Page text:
“If you ever follow the FDA’s website, you’ll see the reason drugs go offline is for a lot of nasty things,” said Carolyn Cramer, legal counsel for the Nevada Board of Pharmacy. “They find glass shards in the production line ... or they are controlled substances and there are limits set by the [Drug Enforcement Agency], and when you hit that limit, there’s no more product available.
“There are shortages for a lot of different reasons, some economic, some patient safety, and it would be really tough for people to be able to predict with any accuracy.”
Take, for example, the drug propofol — a common anesthetic that achieved unfortunate infamy from its role in Michael Jackson’s death. The ongoing shortage of propofol began after two of the three major manufacturing companies issued recall notices in the wake of a contamination scandal that started in a Las Vegas clinic. Manufacturing never regained its initial pace after that unpredictable event.
Or consider the long-running shortages of dextrose-50, a standard drug on ambulances used to stabilize diabetics that have injected too much insulin. It’s in shortage not because the drug manufacturers won’t make dextrose-50, but because there aren’t enough available syringes to package it in.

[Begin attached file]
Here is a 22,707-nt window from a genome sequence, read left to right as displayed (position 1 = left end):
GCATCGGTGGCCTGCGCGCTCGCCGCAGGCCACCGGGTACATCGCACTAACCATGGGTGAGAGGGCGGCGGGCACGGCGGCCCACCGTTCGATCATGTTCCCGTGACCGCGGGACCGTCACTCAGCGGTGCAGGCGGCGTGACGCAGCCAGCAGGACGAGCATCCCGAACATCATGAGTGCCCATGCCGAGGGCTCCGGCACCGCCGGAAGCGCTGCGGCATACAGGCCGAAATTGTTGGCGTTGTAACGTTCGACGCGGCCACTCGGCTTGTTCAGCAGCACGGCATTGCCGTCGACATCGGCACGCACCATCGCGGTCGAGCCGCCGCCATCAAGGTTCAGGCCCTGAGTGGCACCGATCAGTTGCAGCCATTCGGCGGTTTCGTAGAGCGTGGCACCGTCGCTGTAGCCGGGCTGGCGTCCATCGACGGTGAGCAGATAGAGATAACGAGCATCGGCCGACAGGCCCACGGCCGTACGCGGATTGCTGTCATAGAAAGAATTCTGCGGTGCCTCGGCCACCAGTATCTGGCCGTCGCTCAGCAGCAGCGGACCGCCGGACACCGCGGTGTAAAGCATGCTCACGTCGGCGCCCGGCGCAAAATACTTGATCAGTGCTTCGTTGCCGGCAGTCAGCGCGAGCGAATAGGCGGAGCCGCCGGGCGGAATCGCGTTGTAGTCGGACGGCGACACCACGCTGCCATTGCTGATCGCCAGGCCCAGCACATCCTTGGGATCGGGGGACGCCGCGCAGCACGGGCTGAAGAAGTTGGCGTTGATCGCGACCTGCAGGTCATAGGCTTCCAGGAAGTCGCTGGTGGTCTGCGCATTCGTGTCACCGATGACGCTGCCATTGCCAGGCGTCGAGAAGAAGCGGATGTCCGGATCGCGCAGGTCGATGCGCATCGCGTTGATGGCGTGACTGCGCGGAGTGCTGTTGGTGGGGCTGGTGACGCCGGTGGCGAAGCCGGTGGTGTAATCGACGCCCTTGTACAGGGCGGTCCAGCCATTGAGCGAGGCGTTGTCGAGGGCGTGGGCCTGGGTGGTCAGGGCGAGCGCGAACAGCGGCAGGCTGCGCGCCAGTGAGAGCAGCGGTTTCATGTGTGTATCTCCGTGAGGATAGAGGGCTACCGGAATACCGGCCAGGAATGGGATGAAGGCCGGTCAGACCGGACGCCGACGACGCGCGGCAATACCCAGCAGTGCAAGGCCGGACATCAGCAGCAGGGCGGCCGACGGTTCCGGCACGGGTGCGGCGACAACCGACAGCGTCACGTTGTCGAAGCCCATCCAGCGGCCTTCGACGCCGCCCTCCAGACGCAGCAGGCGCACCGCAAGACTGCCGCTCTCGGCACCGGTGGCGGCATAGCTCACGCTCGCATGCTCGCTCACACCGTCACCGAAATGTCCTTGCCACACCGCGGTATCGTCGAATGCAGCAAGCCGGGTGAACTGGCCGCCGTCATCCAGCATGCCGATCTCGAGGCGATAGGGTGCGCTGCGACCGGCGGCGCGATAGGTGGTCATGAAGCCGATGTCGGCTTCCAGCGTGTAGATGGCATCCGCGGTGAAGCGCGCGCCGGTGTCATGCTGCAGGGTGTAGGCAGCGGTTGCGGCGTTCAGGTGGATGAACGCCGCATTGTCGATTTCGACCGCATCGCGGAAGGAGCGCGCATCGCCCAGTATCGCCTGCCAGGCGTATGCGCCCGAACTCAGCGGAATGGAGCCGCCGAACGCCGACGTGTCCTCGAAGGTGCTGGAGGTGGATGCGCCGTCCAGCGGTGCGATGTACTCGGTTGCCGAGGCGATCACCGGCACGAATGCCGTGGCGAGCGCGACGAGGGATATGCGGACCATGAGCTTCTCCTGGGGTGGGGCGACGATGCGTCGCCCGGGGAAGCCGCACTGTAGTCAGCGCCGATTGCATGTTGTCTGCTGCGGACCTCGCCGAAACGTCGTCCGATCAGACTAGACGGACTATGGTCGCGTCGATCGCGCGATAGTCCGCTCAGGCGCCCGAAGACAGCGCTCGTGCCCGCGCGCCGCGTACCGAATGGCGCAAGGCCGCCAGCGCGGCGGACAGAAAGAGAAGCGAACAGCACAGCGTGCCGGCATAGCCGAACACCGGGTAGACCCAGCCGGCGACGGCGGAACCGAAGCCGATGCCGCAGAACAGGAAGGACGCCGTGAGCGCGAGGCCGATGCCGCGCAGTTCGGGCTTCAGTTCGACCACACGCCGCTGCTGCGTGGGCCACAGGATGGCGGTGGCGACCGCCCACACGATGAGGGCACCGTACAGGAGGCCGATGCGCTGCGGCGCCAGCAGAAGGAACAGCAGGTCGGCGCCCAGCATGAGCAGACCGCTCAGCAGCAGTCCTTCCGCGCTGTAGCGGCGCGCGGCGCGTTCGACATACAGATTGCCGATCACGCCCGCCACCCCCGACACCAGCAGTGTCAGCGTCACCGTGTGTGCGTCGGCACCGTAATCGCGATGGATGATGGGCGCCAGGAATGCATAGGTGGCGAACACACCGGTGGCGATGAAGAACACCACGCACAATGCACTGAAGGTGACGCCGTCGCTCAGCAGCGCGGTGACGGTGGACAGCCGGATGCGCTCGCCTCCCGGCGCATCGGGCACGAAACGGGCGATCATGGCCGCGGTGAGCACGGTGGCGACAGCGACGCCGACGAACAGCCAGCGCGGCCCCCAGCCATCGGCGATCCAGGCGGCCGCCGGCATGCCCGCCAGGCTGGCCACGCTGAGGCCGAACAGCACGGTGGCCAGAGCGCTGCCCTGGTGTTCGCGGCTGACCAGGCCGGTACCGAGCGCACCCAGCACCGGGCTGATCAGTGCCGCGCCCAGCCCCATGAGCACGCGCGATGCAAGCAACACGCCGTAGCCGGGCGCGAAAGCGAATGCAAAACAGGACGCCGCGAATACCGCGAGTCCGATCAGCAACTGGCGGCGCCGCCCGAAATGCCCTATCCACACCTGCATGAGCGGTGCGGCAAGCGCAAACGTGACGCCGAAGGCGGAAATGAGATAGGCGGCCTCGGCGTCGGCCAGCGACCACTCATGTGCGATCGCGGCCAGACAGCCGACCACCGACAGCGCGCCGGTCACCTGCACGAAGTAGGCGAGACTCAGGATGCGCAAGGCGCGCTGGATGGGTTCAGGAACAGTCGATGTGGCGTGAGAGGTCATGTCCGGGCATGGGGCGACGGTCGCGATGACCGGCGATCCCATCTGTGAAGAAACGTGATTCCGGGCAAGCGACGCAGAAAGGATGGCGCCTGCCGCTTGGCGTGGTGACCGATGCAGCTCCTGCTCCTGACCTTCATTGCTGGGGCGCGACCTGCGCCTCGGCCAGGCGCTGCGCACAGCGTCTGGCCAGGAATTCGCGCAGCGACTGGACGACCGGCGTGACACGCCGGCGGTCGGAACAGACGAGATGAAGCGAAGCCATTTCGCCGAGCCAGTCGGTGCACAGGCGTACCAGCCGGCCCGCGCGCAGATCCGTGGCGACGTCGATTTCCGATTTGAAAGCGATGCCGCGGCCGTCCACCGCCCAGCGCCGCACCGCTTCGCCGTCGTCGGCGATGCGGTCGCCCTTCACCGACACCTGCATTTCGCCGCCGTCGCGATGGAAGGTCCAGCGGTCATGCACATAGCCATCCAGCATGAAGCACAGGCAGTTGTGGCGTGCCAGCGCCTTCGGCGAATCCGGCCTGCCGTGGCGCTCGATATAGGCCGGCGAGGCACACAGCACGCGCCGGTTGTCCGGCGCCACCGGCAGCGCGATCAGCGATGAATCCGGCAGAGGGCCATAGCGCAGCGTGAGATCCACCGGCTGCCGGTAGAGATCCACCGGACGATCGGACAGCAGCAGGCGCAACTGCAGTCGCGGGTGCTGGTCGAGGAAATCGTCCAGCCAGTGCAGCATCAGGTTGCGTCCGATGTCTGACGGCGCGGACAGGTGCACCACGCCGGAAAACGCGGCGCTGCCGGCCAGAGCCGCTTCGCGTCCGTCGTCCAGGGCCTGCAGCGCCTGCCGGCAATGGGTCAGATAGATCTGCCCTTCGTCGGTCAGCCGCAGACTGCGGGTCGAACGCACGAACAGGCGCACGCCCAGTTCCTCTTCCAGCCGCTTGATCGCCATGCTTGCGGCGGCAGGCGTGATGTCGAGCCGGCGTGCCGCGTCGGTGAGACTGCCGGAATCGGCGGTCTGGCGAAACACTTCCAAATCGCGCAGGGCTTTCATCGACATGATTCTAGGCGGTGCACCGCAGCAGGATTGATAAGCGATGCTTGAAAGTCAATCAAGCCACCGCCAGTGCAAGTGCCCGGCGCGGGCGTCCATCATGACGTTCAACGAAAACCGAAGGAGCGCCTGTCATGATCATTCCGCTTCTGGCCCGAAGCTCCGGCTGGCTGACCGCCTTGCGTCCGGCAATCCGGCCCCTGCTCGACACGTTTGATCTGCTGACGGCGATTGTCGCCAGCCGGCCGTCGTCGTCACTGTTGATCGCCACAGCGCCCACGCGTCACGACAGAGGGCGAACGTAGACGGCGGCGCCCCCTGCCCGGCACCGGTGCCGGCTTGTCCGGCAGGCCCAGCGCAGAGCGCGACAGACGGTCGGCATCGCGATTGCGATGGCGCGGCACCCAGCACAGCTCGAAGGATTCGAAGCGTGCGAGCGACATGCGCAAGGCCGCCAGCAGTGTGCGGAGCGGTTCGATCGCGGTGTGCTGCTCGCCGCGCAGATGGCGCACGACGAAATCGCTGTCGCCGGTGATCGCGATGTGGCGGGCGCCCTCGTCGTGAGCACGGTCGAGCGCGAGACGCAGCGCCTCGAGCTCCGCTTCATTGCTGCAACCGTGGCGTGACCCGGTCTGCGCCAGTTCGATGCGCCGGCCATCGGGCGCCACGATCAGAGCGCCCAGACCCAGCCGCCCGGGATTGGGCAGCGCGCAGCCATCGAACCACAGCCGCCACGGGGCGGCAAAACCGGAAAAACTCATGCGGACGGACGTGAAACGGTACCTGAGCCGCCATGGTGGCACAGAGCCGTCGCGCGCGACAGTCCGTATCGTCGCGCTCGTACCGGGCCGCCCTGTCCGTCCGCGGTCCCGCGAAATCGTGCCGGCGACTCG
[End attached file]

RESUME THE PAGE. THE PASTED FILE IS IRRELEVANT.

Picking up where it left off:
That shortage has had measurable economic effects in Southern Nevada. When emergency service agencies can’t stock their trucks and kits with dextrose-50, which Hammond estimates costs about $5 per dose, they turn to a drug called Glucagon, which can cost as much as $227 per dose.
Last week, for example, Reid cited one particular drug as he made a public plea for support of the FDA bill: Taxol, or paclitaxel, a common chemotherapy drug that suddenly fell into shortage late last year. According to the American Society of Health-System Pharmacists, only two of the drug’s manufacturers voluntarily stopped making the product. Others cited a lack of raw materials and increased demand for the drug.
“It’s a perfect storm: Regulatory changes have occurred. Production changes have occurred. The cost structure has changed,” Hammond said. “All these things taken separately, you can adjust, but they all came at the same time while the country was in a weakened economic state, and it just perpetrated this problem.”
The blow has been intensified by increased consolidation in the drug industry in recent years. According to a paper by John LaMattina, former president of global research and development at Pfizer, “out of the 42 members of the Pharmaceutical Research and Manufacturers of America in 1998, only 11 remain today.”